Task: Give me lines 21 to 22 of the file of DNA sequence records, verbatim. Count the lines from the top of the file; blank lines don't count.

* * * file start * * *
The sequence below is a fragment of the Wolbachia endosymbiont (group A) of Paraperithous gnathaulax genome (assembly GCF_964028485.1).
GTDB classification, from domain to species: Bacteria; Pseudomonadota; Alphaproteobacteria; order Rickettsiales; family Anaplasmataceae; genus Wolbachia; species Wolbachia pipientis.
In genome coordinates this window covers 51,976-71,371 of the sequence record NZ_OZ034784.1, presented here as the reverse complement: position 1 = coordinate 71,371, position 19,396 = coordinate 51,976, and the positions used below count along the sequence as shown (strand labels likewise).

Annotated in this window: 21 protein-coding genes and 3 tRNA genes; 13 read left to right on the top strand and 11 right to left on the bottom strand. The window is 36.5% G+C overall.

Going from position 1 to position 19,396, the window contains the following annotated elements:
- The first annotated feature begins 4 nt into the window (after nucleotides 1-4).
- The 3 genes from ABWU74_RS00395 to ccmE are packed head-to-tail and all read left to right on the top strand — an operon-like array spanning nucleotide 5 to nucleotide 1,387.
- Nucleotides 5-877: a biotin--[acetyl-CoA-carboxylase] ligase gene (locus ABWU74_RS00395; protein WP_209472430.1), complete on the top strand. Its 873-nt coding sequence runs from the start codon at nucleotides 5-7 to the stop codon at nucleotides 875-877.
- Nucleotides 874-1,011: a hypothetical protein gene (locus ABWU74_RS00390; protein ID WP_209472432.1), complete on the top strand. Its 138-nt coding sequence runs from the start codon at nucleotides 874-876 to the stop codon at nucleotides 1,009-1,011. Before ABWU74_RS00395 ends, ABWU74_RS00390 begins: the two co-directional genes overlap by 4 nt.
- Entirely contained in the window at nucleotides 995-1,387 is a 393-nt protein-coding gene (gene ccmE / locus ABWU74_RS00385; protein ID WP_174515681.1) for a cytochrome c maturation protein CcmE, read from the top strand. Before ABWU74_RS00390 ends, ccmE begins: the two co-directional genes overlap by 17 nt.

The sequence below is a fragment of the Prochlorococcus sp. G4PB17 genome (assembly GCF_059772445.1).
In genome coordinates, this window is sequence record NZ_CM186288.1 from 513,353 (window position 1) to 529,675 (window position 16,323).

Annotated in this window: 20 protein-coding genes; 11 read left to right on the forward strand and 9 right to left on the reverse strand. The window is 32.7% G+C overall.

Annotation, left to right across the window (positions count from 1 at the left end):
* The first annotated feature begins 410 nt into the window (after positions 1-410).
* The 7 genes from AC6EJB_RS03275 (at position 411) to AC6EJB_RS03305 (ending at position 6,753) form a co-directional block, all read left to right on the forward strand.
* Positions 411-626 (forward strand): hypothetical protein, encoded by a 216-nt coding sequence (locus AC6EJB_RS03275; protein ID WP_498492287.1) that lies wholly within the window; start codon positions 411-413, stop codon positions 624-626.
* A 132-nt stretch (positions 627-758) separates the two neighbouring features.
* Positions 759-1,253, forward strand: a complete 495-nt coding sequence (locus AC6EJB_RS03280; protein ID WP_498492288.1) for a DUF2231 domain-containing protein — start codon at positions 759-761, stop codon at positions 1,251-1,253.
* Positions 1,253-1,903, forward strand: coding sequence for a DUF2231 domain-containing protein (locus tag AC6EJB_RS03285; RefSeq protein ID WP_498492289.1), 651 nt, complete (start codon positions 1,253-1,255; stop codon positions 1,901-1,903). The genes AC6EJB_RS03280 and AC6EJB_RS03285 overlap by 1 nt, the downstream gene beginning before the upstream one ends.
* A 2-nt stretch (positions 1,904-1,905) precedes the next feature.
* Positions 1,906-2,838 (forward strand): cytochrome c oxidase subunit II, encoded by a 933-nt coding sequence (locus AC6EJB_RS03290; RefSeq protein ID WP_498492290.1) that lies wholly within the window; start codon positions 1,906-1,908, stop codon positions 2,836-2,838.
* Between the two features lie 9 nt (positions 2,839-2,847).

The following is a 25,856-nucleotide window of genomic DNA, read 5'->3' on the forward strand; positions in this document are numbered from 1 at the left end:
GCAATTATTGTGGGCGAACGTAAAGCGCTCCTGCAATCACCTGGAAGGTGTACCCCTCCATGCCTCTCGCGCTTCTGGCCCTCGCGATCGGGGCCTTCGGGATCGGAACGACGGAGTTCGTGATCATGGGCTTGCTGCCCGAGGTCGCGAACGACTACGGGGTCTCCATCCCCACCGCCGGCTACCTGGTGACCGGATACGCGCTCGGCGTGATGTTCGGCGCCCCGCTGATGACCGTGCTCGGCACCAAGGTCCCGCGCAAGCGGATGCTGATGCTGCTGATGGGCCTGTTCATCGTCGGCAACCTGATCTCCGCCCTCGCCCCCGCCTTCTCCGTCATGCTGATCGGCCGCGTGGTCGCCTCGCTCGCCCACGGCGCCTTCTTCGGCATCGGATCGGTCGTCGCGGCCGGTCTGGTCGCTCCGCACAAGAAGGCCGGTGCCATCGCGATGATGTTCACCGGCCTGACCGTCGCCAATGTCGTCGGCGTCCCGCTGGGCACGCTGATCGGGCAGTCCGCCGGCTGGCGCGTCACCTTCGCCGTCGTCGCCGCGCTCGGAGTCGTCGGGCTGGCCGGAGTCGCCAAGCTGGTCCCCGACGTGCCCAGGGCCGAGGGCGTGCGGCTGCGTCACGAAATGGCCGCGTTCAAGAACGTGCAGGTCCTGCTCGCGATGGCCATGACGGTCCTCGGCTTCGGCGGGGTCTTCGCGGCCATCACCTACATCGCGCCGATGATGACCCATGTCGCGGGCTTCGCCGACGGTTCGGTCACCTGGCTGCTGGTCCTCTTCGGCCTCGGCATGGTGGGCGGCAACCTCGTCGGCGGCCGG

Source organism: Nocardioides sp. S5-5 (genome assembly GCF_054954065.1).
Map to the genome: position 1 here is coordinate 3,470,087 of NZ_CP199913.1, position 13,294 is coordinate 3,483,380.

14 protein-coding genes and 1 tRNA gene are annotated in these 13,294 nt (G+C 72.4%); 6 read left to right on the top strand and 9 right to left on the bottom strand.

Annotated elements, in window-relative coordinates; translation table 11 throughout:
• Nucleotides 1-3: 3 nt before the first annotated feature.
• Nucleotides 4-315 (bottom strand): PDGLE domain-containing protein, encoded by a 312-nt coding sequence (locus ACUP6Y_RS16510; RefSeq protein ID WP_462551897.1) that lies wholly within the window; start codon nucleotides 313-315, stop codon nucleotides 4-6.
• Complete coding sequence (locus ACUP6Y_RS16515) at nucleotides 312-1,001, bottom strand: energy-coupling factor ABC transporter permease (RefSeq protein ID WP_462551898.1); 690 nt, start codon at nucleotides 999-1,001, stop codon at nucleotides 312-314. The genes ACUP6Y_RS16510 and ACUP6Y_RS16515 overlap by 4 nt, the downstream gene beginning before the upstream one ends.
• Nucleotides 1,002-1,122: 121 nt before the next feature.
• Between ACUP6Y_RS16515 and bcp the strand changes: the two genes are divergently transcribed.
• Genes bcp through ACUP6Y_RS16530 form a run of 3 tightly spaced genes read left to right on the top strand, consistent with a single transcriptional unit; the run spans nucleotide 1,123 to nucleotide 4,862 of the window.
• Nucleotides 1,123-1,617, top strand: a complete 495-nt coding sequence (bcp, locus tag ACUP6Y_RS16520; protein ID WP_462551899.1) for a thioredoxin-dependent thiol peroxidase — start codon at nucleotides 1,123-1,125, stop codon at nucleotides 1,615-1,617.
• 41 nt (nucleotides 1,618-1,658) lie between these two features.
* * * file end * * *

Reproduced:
* A 2-nt stretch (positions 1,904-1,905) precedes the next feature.
* Positions 1,906-2,838 (forward strand): cytochrome c oxidase subunit II, encoded by a 933-nt coding sequence (locus AC6EJB_RS03290; RefSeq protein ID WP_498492290.1) that lies wholly within the window; start codon positions 1,906-1,908, stop codon positions 2,836-2,838.